• Implement formal performance management with the broad goal of improving organizational effectiveness.
  • When you align performance management with your efforts to improve organizational effectiveness, then this process is not separate from other measures of performance that are critical to achieving your business objectives.  Infuse performance management into your daily business operations and not just make it a function of HR or something that happens once a year.
  • Identify measures of performance that are relevant, objective, and easily assessed.
  • Base these measures on job descriptions and key performance indicators (KPIs) to track progress toward big-picture goals over time.
  • Make sure that goals and objectives are set in collaboration between the employee and their manager.
  • The key is to foster “buy-in” from your people so they feel included in the process and invested in their job performance.
  • The day-to-day supervision of the performance of individuals and teams must run alongside a formal framework under which their performance is assessed and improved.
  • The key is to provide coaching with daily check-ins and conversations with your employees and link these conversations to how well employees are meeting their job expectations and contributing to organizational effectiveness and business success.
  • Get manager buy-in because it is crucial for motivating them into having regular, ongoing communications with employees.
  • Managers play an important role in developing and leading their staff – so you need to include them in this process if you want to see positive results. Managers are people too – so you need to give them the tools to succeed so they don’t become “bad managers.” As we know, good people don’t leave bad companies, they leave bad managers.  
  • Provide effective training because it is central to the success of performance management.
  • Here is where you need to invest your time and resources: support your managers and supervisors because they’re responsible for the day-to-day interactions with employees and you need to make sure that everyone is on the same page, operating under the same plan, and working to achieve common business objectives.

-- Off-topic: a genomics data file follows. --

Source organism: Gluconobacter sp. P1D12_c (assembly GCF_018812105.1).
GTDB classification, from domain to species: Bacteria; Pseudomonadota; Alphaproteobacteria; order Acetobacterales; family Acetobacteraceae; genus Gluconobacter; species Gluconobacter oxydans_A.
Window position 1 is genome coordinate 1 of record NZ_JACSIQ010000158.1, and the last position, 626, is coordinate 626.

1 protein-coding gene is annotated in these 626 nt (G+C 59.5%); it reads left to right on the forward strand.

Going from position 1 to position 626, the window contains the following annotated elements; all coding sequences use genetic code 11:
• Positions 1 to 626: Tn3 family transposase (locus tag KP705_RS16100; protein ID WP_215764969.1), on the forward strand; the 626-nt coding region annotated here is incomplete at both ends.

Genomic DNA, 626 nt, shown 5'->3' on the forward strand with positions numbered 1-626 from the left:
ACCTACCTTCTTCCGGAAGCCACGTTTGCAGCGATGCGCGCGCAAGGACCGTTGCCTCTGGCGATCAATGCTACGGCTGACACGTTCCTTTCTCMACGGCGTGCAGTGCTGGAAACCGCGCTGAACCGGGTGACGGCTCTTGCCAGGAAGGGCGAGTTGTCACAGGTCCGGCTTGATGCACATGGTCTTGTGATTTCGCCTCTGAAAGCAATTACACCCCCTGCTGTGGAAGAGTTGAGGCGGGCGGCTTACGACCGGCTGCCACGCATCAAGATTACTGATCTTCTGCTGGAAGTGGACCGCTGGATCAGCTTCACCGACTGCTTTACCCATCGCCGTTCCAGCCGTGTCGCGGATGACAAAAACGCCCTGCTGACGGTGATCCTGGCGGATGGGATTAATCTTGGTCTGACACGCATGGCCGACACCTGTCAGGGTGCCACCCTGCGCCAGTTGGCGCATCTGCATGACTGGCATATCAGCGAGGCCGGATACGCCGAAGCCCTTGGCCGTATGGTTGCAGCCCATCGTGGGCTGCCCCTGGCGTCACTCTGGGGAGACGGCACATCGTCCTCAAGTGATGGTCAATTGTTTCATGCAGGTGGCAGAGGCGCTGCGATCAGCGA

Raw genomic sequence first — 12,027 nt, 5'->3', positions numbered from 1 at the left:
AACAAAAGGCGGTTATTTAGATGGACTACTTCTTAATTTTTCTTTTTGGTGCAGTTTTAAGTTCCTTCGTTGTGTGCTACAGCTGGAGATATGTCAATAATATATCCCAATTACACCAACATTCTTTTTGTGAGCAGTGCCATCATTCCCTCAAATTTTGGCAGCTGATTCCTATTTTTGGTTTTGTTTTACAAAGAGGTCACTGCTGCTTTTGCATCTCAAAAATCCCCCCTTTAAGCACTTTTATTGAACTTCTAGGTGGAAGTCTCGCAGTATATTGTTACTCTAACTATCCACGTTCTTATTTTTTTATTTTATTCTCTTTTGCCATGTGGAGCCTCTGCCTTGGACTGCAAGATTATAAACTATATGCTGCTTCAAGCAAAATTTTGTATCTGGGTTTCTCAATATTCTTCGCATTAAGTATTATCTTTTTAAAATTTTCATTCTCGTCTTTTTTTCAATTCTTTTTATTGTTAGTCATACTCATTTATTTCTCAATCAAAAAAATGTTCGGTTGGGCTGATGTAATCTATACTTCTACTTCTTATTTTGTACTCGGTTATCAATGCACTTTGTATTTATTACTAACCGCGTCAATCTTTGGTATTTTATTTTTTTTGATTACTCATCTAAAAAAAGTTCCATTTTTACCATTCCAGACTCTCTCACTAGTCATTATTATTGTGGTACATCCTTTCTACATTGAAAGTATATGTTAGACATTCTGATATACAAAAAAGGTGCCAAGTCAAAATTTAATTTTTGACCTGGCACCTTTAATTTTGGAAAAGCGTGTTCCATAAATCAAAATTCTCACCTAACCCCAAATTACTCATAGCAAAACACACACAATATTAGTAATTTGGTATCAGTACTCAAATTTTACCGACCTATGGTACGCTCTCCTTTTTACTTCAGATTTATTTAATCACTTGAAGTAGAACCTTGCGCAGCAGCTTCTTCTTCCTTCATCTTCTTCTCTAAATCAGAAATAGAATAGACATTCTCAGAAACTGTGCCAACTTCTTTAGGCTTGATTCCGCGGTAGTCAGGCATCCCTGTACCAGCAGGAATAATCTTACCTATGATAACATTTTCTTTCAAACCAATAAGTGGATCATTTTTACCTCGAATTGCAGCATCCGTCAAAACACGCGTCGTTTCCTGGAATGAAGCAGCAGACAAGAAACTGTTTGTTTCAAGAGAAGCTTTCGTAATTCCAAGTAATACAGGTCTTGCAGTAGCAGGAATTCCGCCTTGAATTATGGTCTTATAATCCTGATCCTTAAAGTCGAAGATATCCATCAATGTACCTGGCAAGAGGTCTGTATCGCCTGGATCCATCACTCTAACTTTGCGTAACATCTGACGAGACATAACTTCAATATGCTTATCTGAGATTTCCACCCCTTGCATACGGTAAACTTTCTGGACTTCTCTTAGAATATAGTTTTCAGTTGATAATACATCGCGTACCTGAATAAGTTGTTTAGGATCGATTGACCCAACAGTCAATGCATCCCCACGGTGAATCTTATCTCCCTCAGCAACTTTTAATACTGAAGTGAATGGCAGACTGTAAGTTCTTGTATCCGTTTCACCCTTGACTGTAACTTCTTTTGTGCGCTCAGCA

• Align employees’ training and development goals with formal performance reviews that happen at least twice a year.
  • Hold your people accountable by making formal reviews part of everybody’s job description because “that’s the way we do things here.”
  • Review and adjust your formal performance appraisal system every couple of years.
  • Rinse and repeat!

Be Proactive: Don’t Wait For A Crisis.

Making performance management a business priority is smart business planning. Now is the time to get together with your executive team and discuss your plans for making sure that you can meet operational needs through a thoughtful approach to HCM.  Here are some final thoughts to help you be more proactive in your approach to manage your people today and beyond:

  • Up your game by increasing your knowledge on how all the moving pieces – from operations to finance – work together so that you have a better understanding of the role people play in driving organizational performance.
  • To weather the effects of the Great Resignation or a recession, you must be more competitive with talent acquisition, management, and retention strategies.
  • In other words, implementing a solid performance management program can make your business competitive for attracting and retaining top talent during good and bad times.
  • Now is the time to also look at your retention strategy – what are you doing to retain top talent?
  • Tip: Use exit interviews as a tool for developing employee retention strategies. Ask them why they’re leaving.  You’ll be amazed at how honest people are! 
  • Assess other areas where you can improve engagement and relationships with your people.
  • For example, now is the time to operationalize or revise your work-from-home policy, offer a wellness stipend, or create more purposeful work through enriched job descriptions that show how employees’ responsibilities, duties, and tasks contribute to the advancement of your mission and business objectives.

We’re Here To Help.

We’d be honored to help you create a solid performance management plan. Contact us today to learn how be the change HR can help you align your management systems with your business objectives.

We also have prepared a free assessment to help you Recession Proof your HR.  Contact us to get on the list and receive your free copy!

Written By: Raul T. Pereyra.  Raul is an HR Pro and Consultant with be the change HR. He has over 20 years of experience as an educator, trainer, and HR Pro. Raul’s expertise includes DEI, employee engagement, and HR compliance. Connect with Raul on LinkedIn.